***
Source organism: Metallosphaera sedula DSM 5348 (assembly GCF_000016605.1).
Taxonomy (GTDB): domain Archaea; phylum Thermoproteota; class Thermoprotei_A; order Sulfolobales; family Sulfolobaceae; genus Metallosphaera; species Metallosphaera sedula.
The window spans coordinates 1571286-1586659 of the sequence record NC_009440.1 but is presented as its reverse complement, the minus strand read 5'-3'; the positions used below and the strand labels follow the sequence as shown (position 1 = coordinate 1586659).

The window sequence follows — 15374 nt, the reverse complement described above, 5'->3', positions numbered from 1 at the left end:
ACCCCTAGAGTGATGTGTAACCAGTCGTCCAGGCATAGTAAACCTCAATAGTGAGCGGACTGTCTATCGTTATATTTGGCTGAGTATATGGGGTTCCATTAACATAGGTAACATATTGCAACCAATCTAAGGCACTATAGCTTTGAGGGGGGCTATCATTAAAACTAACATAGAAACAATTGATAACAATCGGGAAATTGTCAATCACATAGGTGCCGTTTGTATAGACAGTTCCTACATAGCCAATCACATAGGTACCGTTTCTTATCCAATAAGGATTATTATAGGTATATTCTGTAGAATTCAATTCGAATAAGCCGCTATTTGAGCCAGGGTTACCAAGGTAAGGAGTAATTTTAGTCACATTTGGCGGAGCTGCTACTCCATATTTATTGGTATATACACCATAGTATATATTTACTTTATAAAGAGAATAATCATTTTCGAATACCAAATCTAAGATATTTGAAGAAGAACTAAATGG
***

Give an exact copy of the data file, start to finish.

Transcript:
Source organism: Metallosphaera sedula DSM 5348 (assembly GCF_000016605.1).
Taxonomy (GTDB): domain Archaea; phylum Thermoproteota; class Thermoprotei_A; order Sulfolobales; family Sulfolobaceae; genus Metallosphaera; species Metallosphaera sedula.
The window spans coordinates 1571286-1586659 of the sequence record NC_009440.1 but is presented as its reverse complement, the minus strand read 5'-3'; the positions used below and the strand labels follow the sequence as shown (position 1 = coordinate 1586659).

The window sequence follows — 15374 nt, the reverse complement described above, 5'->3', positions numbered from 1 at the left end:
ACCCCTAGAGTGATGTGTAACCAGTCGTCCAGGCATAGTAAACCTCAATAGTGAGCGGACTGTCTATCGTTATATTTGGCTGAGTATATGGGGTTCCATTAACATAGGTAACATATTGCAACCAATCTAAGGCACTATAGCTTTGAGGGGGGCTATCATTAAAACTAACATAGAAACAATTGATAACAATCGGGAAATTGTCAATCACATAGGTGCCGTTTGTATAGACAGTTCCTACATAGCCAATCACATAGGTACCGTTTCTTATCCAATAAGGATTATTATAGGTATATTCTGTAGAATTCAATTCGAATAAGCCGCTATTTGAGCCAGGGTTACCAAGGTAAGGAGTAATTTTAGTCACATTTGGCGGAGCTGCTACTCCATATTTATTGGTATATACACCATAGTATATATTTACTTTATAAAGAGAATAATCATTTTCGAATACCAAATCTAAGATATTTGAAGAAGAACTAAATGG